A Florida con man uses the passing of the long time Congressman from his district who he just happens to share a name with, to get elected to his version of paradise, Congress, where the ... See full summary »
Roper, a hostage negotiator catches a murderous bank robber after a blown heist. The bank robber escapes and immediately goes after the man who put him behind bars. The ending is played out... See full summary »
For the past four years, San Francisco cop Jack Cates has been after an unidentified drug kingpin who calls himself the "Ice Man". At the Hunter's Point Raceway, Jack confronts Tyrone Burroughs and Arthur Brock. Jack kills Brock in self defense, but Burroughs escapes, and Jack is in danger of going to prison because Brock's gun can't be found. Jack finds a picture that proves that the Ice Man has put a price on the head of Reggie Hammond, who is scheduled to be released from prison on the next day. Jack tries to convince Reggie to help him clear his name and find the Ice Man, but Reggie says he won't help unless Jack gives Reggie the $500,000 that Jack has been holding on to for Reggie. Jack refuses to give Reggie the money unless Reggie helps him. After the bus that is transporting Reggie away from the prison is forced to crash by two bikers and Jack gets shot by the same two bikers, Jack forces Reggie to help him by having the hospital release Reggie into his custody. Reggie ... Written by
The original workprint of the movie was 145 minutes long. It was cut by either Walter Hill or Paramount studio down to 120 minutes, and week before its summer theatrical release additional 25 minutes were cut out by Paramount making a final theatrical version 95 minutes long. Frank McRae's reprisal of his role from the original 48 Hrs. (1982) was entirely cut except for a brief, uncredited shot of him in the background of one scene in the police station. Brion James, also returning from the original, saw his role severely cut down as well to create a faster-paced action-comedy. Also removed was a scene which was partially shown in the theatrical trailer in which Jack explains to Reggie that he has a deadline to track down the Iceman; as such, there is no mention of '48 hours' anywhere in the final film. There are no plans to release a Director's Cut of the film. See more »
The cable car seen in the street scenes before and after the shoot out at the Chinese hotel is clearly a fake body on a rubber-tired trailer. Shots seen in silhouette reveal just a two simple axles underneath rather the four axles and complicated undercarriage of a cable car. One shot from the rear shows the cable car body on a trailer, complete with a California motor vehicle license. See more »
[while Jack is being beaten up by barroom toughts, Reggie fires a gun into the air. Everyone stops, and Jack collapses to the floor]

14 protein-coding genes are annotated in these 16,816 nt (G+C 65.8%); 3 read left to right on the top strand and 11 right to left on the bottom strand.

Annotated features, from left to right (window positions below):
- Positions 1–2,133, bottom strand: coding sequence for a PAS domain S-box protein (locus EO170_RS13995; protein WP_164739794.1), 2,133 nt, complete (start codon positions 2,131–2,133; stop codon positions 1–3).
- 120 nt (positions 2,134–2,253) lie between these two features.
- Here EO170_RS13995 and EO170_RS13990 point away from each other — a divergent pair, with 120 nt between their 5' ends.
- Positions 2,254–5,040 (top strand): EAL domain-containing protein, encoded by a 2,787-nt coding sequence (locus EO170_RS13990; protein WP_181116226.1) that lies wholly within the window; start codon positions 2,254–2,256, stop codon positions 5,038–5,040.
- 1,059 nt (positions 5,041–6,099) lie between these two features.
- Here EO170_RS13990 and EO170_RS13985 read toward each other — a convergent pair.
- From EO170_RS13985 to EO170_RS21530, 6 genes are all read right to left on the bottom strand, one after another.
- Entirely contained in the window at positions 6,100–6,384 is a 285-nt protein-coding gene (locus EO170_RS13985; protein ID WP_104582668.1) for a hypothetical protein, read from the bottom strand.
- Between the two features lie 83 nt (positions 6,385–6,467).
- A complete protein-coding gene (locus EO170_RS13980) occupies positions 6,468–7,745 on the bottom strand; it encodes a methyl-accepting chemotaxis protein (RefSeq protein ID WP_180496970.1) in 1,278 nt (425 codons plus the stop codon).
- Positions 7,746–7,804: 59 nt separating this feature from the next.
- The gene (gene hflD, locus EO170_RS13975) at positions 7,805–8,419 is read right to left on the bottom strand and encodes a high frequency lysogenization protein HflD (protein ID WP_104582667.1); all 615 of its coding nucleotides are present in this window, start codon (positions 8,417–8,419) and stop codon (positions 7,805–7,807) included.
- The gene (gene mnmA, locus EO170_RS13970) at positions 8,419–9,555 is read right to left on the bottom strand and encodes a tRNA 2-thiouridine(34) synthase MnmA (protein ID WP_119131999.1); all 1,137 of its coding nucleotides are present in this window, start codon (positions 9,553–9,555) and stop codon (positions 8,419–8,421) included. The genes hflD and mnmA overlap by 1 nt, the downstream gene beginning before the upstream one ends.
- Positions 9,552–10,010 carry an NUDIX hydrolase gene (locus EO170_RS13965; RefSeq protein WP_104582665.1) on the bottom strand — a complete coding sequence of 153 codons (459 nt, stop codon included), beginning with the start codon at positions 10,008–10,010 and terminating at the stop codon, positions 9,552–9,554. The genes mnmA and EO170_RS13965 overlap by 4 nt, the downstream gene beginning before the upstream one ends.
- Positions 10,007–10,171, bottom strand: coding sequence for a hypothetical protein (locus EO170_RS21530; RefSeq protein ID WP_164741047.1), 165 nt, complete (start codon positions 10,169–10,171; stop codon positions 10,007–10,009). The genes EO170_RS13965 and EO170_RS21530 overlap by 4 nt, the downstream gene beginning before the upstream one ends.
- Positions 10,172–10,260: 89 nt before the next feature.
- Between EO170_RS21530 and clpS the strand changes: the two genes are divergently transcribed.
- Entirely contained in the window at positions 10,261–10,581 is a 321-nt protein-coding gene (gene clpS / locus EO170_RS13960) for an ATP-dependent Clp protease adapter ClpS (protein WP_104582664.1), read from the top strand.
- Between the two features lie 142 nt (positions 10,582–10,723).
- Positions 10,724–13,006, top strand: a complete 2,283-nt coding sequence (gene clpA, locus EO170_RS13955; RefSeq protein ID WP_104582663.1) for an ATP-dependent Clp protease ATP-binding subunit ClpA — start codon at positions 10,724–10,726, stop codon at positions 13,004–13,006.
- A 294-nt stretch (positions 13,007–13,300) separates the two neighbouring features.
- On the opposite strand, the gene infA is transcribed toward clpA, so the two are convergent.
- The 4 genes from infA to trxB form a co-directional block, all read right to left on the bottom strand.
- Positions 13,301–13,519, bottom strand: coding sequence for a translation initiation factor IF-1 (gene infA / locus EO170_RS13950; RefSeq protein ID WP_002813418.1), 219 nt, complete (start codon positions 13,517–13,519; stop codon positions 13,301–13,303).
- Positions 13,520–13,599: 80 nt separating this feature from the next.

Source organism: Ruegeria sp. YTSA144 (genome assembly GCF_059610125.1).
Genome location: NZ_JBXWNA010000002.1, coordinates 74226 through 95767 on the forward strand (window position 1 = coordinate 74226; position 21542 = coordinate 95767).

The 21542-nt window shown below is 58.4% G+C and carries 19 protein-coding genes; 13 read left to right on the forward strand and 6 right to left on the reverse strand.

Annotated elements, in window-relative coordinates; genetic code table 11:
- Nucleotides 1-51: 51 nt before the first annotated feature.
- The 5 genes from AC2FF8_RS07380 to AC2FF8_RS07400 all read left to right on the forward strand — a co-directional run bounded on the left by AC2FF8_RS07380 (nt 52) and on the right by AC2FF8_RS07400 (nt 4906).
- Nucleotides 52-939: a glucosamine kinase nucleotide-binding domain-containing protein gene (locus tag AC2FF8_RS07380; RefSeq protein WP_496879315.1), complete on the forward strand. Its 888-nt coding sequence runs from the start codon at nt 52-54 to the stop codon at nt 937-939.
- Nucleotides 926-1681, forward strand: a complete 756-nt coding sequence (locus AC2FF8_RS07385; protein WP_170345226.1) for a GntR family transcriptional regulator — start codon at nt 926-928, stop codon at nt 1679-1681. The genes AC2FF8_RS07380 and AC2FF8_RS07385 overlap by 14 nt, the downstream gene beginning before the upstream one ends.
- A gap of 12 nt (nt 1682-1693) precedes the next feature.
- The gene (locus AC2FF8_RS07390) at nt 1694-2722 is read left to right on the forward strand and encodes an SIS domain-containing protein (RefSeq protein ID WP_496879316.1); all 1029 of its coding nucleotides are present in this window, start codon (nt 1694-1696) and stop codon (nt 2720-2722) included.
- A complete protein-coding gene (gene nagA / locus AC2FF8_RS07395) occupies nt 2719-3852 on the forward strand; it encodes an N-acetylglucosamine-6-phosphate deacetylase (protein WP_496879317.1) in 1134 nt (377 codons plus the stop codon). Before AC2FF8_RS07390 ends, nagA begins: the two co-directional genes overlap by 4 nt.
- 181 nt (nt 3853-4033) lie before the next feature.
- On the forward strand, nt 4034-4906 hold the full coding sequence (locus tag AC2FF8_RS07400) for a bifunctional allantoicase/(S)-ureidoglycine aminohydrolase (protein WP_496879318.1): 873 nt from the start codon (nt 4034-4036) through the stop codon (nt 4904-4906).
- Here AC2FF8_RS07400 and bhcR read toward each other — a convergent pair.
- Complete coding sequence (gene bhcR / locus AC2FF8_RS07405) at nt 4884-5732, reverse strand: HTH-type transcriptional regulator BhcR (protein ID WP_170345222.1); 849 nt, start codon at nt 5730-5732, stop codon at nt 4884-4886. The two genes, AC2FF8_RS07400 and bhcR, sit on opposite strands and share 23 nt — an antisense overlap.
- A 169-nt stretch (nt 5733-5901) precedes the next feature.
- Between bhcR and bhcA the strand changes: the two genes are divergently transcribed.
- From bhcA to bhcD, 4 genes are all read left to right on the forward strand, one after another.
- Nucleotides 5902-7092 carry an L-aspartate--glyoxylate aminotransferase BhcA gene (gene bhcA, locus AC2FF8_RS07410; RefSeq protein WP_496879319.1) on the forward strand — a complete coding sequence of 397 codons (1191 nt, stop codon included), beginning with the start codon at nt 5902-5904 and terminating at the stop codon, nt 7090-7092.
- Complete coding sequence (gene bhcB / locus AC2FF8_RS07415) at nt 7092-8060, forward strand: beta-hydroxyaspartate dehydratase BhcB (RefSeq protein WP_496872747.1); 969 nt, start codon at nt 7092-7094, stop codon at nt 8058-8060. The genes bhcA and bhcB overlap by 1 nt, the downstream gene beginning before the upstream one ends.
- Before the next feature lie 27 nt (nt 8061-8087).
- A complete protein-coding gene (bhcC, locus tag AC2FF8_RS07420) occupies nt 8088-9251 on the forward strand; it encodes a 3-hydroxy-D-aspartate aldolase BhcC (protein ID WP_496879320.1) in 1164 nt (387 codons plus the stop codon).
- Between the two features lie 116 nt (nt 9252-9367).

All right, knock this shit off! I HAVE BEEN HAVING A VERY BAD DAY! I just got out of jail this morning! Already I've been shot at, I was on a bus that flipped over seventeen times, bitch tried to stab me in the bathroom, and somebody blew up my Porsche! I am in a BAD goddamn mood! Now I usually don't step in on things like this, but this man Jack Cates is gonna ...
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Another 48 Hrs. (1990) was another sequel. During the 80's any movie that made the slightest of profits made a sequel. For one reason only, to make even more money. However many producers never made another dime off of the momentum of the previous film and were stuck with a sequel that cost two or three times as much as the original film, Another 48 Hrs. was a prime example. The only reason films that produced multiple sequels raked in the dough was the films were cheaply made, low overhead means more potential for a profit. When you pour millions into a movie and expect to make a buck, two out of three times you're going to lose your shirt.
The movie has a "rushed into production" feel. I felt the same way after watching Scary Movie 2. The director was given what he had to work with. I can't fault Walter Hill because he made a pretty watchable movie. The problem was this film didn't need a sequel. The end results are a remake of the first movie. No more, no less. This film was made during the peak of Eddie Murphy's over exposure period. Like so many actors, he was a victim of his own excess. Nick Nolte seemed to be going through the motions whilst Eddie Murphy had that "look at me" thing going.
Overall it's not a bad movie. But if you're expecting something different then look elsewhere. Maybe the filmmakers should have watched the first movie again before they wrote the script. It would have helped a bit.
Recommended for fans of the first film.
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